Telehealth continues to be covered

| February 1, 2021

Telehealth continues to be covered

When the COVID-19 pandemic hit last year and the government declared a public health emergency (PHE), Medicare coverage of services provided via telehealth were greatly expanded. Several state Medicaid agencies, as well as private payers, also expanded coverage for services delivered via telehealth during the PHE. The PHE has now been extended through at least April 21, 2021, which means that the coverage expansions remain in place and allergists can still use telehealth to provide care to Medicare patients without regard to geographic or originating site restrictions.


A recent communication from the Department of Health and Human Services (HHS) states that it expects the PHE will last through at least 2021 and HHS will provide at least 60 days notice of an end to the PHE.


doctor talking to male patient on laptop

The College’s Advocacy Council is actively working to ensure the following telehealth policies will be maintained at the conclusion of the PHE either through regulation or legislation:

  • Lift geographic limitations for a telehealth visit originating from a rural area.
  • Lift the requirement that the patient present at an “originating” site as a condition for payment for a telehealth visit.
  • Continue ability to use non-HIPAA compliant audio/video communication tools such as Facetime, Zoom, Go-to-Meeting and other individual-to-individual portals available on smartphones and Apple devices.
  • Maintain expanded list of services that can be provided via telehealth. We strongly support the proposal to include the prolonged visit outpatient E/M services on the Medicare telehealth list. This is particularly important now as we work to provide our patients with the care they need, whether it be in the office or via telehealth. However, even without a public health emergency, the ability to provide care remotely, including prolonged services, will become increasingly important in ensuring access to specialty care.
  • Maintain authority to conduct telehealth visits using audio only (i.e., traditional telephone). For reasons similar to those stated above, we support the addition of new communication technology-based services (CTBS) codes for longer phone calls than those currently described by the virtual check-in codes. These new codes should be structured and valued to permit phone communications without the requirement that they not lead to an E/M visit within seven days. The classification of these services as CTBS rather than telehealth will also be important in ensuring that they are available to all patients, regardless of geographic location or site of service.
  • Continue authority for providers to voluntarily waive Medicare co-pay or deductible for telehealth visits.
  • Maintain payment parity between Medicare payments for telehealth visits and in-person visits for the same services.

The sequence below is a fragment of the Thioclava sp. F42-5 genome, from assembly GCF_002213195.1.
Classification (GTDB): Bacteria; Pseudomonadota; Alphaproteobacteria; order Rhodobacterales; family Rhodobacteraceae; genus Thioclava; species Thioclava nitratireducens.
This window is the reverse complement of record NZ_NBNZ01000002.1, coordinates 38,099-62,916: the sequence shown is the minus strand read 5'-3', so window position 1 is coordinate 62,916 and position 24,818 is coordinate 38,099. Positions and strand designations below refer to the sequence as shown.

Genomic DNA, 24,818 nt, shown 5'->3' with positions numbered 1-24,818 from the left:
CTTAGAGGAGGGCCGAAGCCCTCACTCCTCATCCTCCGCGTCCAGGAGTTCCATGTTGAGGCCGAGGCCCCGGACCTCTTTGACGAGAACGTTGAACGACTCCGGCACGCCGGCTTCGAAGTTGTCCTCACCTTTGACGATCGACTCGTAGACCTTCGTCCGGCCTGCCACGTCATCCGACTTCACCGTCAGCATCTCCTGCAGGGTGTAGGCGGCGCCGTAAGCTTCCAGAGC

• Maintain flexibilities regarding direct supervision by physicians in teaching hospitals.
  • Allow physicians to provide telehealth visits across state lines without the need to be licensed in the state in which the patient is located.
  • Allow a physician to engage in a telehealth visit with established AND new patients.


While the other changes to 2021 Physician Fee Schedule telehealth policies may have little effect on allergy/allergists, the following is a summary of those changes.


The Consolidated 2020 Omnibus Legislation – enacted the end of 2020 – further expands the use of telehealth by:


Providing Medicare coverage for mental telehealth services, regardless of geographic or originating location – provided the physician has seen the patient in the last six months.

  • Providing additional funds to the FCC Telehealth programs to improve access.
  • Creating grants to improve broadband connectivity directed to tribal governments and infrastructure development in rural areas.
  • Providing grants to allow the Department of Veterans Affairs to coordinate rural veterans’ care.


In addition, in the final 2021 Physician Fee Schedule, CMS made some important clarifications related to remote patient monitoring of physiological parameters. Specifically:

  • The 20 minutes of time required in the remote patient monitoring (RPM) management codes (99457, 99458) can include both interactive communication as well as non-face-to-face time spent on treatment management.
  • For the technical component of RPM codes (99453, 99454), only one practitioner may bill them per patient per 30 days. Therefore, even if multiple devices are used by more than one practitioner, only one practitioner may bill these codes for a given patient.
  • CMS has reiterated its position that at least 16 days of data must be collected to bill the RPM technical component and that physiological data must be automatically transmitted and cannot be patient reported.


There remain a number of gray areas related to coding and payment for RPM services, and allergists may want to confer with a consultant or legal counsel to make sure they are in compliance.


We will continue to monitor telehealth policies and advocate for the initiatives most important to you and your patients. The Advocacy Council – we have you covered.